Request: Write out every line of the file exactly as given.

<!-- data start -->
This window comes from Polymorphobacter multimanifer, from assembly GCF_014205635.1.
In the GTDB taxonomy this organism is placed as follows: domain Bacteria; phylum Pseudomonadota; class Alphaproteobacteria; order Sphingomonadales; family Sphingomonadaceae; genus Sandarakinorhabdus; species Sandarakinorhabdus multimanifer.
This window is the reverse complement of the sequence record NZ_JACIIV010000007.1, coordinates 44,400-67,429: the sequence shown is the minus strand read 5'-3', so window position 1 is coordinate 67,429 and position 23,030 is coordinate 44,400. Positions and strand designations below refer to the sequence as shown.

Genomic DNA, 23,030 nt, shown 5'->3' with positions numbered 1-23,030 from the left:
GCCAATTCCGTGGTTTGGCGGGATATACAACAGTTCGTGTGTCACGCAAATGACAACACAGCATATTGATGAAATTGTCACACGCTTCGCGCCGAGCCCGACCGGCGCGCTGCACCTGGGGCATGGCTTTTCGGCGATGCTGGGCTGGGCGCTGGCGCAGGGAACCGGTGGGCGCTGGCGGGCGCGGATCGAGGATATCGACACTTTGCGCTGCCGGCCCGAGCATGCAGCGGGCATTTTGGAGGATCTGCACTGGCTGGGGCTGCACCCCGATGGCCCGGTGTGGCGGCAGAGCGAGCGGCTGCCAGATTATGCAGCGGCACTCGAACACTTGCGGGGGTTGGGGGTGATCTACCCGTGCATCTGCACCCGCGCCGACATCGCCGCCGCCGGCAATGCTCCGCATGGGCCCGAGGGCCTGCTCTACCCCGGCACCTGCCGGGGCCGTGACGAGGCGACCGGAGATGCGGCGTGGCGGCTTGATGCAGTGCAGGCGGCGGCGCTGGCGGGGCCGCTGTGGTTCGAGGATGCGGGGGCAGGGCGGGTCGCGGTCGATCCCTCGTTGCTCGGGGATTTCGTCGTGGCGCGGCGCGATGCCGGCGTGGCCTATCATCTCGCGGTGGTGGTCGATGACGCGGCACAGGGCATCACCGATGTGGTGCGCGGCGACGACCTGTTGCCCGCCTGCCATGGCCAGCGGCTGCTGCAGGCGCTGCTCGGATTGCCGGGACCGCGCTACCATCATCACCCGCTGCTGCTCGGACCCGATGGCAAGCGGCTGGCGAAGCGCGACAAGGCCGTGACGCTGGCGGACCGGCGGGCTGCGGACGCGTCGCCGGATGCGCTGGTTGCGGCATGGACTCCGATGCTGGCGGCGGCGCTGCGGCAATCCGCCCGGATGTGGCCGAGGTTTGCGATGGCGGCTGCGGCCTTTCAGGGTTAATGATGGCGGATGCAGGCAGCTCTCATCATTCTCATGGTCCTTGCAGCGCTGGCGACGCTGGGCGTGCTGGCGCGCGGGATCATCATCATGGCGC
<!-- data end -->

This window comes from Polymorphobacter multimanifer, from assembly GCF_014205635.1.
In the GTDB taxonomy this organism is placed as follows: domain Bacteria; phylum Pseudomonadota; class Alphaproteobacteria; order Sphingomonadales; family Sphingomonadaceae; genus Sandarakinorhabdus; species Sandarakinorhabdus multimanifer.
This window is the reverse complement of the sequence record NZ_JACIIV010000007.1, coordinates 44,400-67,429: the sequence shown is the minus strand read 5'-3', so window position 1 is coordinate 67,429 and position 23,030 is coordinate 44,400. Positions and strand designations below refer to the sequence as shown.

Genomic DNA, 23,030 nt, shown 5'->3' with positions numbered 1-23,030 from the left:
GCCAATTCCGTGGTTTGGCGGGATATACAACAGTTCGTGTGTCACGCAAATGACAACACAGCATATTGATGAAATTGTCACACGCTTCGCGCCGAGCCCGACCGGCGCGCTGCACCTGGGGCATGGCTTTTCGGCGATGCTGGGCTGGGCGCTGGCGCAGGGAACCGGTGGGCGCTGGCGGGCGCGGATCGAGGATATCGACACTTTGCGCTGCCGGCCCGAGCATGCAGCGGGCATTTTGGAGGATCTGCACTGGCTGGGGCTGCACCCCGATGGCCCGGTGTGGCGGCAGAGCGAGCGGCTGCCAGATTATGCAGCGGCACTCGAACACTTGCGGGGGTTGGGGGTGATCTACCCGTGCATCTGCACCCGCGCCGACATCGCCGCCGCCGGCAATGCTCCGCATGGGCCCGAGGGCCTGCTCTACCCCGGCACCTGCCGGGGCCGTGACGAGGCGACCGGAGATGCGGCGTGGCGGCTTGATGCAGTGCAGGCGGCGGCGCTGGCGGGGCCGCTGTGGTTCGAGGATGCGGGGGCAGGGCGGGTCGCGGTCGATCCCTCGTTGCTCGGGGATTTCGTCGTGGCGCGGCGCGATGCCGGCGTGGCCTATCATCTCGCGGTGGTGGTCGATGACGCGGCACAGGGCATCACCGATGTGGTGCGCGGCGACGACCTGTTGCCCGCCTGCCATGGCCAGCGGCTGCTGCAGGCGCTGCTCGGATTGCCGGGACCGCGCTACCATCATCACCCGCTGCTGCTCGGACCCGATGGCAAGCGGCTGGCGAAGCGCGACAAGGCCGTGACGCTGGCGGACCGGCGGGCTGCGGACGCGTCGCCGGATGCGCTGGTTGCGGCATGGACTCCGATGCTGGCGGCGGCGCTGCGGCAATCCGCCCGGATGTGGCCGAGGTTTGCGATGGCGGCTGCGGCCTTTCAGGGTTAATGATGGCGGATGCAGGCAGCTCTCATCATTCTCATGGTCCTTGCAGCGCTGGCGACGCTGGGCGTGCTGGCGCGCGGGATCATCATCATGGCGC